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Independent Cinema Owner Tackles Tough Industry Questions on Reddit

The owner of a two-screen theater in Fremont, Michigan, speaks about going digital, price gouging and teen romance.

Fremont Cinema Guy - P 2012
imgur

Fremont Cinemas is getting its turn in the spotlight.

The small, independent first-run movie house in Michigan got a major boost of notoriety on Wednesday, when its owner submitted himself to an "Ask Me Anything" chat session on Reddit. It became one of the biggest posts of the day, as users peppered him with questions about his little business, leaving nearly 2000 comments and counting.

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There was plenty of talk of popcorn recipes and favorite films, but the conversation actually tackled some of the most serious issues facing theaters today. From profit sharing to concession prices and digital, here are some candid answers from a theater owner trying to adjust to a new movie economy.

On profit margins and sharing with studios:

Depending on the amount of time that the movie has been released, anywhere from 35-85 percent of each ticket sold goes to the movie company. But they don't take into account our prices. They figure we should sell each ticket at a set price. ie, we have a twilight hour of 4-5:59 pm that we sell tickets for $4.50, the studio assumes we sell it at $7.50 and takes 80 percent or $7.50 either way. They don't care about our discounts. So all the money is from concessions. And it really annoys me sometimes. lulz.

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On converting to digital projectors:

My partners and I are discussing that currently. Because our screens are so small, the equiptment would be relatively inexpensive (compared to other bigger theatres). It would cut our overhead significantly because we wouldn't need the same expertise for alot of our operation (putting movies up, taking them down, fixing breakdowns, stringing the movies). But our attendance has been declining pretty steadily. Partially because of the movies we get, because we are on the bottom of the pecking order. Only a limited number of 35mm prints are available and any given time, and when larger theatres don't release them, we can't get them, so we have to deal with older movies. It would probably take a few years to recoop that cost. But because of the variety of attendence its hard to peg that figure down.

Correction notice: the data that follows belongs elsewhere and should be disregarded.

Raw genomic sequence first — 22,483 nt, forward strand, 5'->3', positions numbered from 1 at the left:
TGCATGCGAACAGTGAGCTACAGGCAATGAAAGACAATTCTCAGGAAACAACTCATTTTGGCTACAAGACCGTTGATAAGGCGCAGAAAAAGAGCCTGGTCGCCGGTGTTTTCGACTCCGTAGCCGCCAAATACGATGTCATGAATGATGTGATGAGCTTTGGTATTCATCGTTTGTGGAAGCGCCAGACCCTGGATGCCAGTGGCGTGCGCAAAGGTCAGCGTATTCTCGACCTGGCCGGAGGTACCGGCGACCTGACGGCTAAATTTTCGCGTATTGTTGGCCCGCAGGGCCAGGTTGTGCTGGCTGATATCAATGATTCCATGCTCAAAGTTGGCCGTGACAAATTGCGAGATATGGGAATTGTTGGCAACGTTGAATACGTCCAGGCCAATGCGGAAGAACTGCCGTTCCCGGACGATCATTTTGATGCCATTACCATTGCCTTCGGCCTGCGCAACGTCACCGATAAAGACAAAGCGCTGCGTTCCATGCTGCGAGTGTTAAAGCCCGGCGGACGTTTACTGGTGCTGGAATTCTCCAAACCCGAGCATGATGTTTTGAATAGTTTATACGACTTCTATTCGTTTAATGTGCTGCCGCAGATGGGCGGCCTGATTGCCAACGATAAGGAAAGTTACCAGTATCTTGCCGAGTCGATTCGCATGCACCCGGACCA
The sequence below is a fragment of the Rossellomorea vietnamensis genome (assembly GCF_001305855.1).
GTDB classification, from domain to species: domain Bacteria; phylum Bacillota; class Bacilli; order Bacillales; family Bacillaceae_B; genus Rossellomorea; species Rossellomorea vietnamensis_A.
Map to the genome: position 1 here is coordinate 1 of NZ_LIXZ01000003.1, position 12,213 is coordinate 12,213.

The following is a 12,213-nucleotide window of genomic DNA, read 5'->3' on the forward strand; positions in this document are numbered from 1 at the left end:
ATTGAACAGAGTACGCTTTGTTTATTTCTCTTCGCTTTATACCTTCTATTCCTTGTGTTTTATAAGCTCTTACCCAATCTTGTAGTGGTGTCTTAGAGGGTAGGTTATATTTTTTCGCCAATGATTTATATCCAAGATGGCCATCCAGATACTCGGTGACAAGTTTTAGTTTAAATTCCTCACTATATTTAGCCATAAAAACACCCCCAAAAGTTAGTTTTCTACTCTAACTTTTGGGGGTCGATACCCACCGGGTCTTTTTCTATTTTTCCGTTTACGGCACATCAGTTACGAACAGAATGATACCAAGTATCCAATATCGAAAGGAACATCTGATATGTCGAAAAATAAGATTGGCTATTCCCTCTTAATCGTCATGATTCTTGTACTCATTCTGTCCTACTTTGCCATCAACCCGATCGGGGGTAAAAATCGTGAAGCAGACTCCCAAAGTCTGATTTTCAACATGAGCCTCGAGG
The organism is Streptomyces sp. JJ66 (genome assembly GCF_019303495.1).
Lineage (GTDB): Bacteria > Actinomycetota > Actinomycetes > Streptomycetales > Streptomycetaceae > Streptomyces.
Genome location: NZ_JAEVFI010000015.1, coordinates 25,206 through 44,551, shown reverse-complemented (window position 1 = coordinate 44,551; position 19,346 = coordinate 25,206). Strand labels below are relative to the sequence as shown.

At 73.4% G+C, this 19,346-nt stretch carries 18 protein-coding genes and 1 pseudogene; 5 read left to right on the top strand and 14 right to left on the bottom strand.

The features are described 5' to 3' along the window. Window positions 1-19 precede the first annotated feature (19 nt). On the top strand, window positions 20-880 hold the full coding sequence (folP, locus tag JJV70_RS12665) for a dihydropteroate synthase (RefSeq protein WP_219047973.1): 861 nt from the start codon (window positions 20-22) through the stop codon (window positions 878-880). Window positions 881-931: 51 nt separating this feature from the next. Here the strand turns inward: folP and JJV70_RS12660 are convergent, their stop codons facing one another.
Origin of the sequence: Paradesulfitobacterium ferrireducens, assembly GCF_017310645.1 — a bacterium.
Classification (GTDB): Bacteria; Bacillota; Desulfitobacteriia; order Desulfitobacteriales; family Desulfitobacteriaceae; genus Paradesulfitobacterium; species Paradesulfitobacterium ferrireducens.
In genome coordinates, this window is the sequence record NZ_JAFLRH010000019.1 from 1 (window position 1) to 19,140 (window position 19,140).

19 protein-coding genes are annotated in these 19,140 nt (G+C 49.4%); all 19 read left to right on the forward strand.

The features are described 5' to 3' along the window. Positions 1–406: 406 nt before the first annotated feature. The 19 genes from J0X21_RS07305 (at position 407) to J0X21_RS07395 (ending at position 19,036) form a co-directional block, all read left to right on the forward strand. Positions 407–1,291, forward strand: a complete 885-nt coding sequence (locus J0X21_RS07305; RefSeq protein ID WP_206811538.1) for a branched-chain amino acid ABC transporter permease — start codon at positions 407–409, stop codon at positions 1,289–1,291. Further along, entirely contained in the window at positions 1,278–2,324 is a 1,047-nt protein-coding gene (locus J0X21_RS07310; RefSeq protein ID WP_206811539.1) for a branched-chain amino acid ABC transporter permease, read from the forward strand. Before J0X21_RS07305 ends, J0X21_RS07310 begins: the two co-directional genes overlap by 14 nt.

On kids that use the theater as a space to neck:

Yeah, I tell them to take it out to their car. I don't make out infront of their netflix. Golden Rule.

On running special promotions for old films:

I haven't researched getting old movies, mostly because they are incredibly expensive, fragile and hard to bring in a steady crowd. I studied film/video/new media in college and I have a deep love of the medium. So idealy that would be how I ran it, but we operate in the bible belt of Michigan, people are very conservative, and they tire quickly of the movies we have. I agree with you though, film does draw, but digital is aggressive.

On guests bringing guns into the theater:

I don't see a place for weapons, anywhere. That being said, I in no way know of a situation where that would be my business. If you have the license than you should know where or where not to bring it. I personally don't have anything to do with the things. Horrid tools that have a sole purpose of destruction. No one ever built a hospital with the butt of their gun.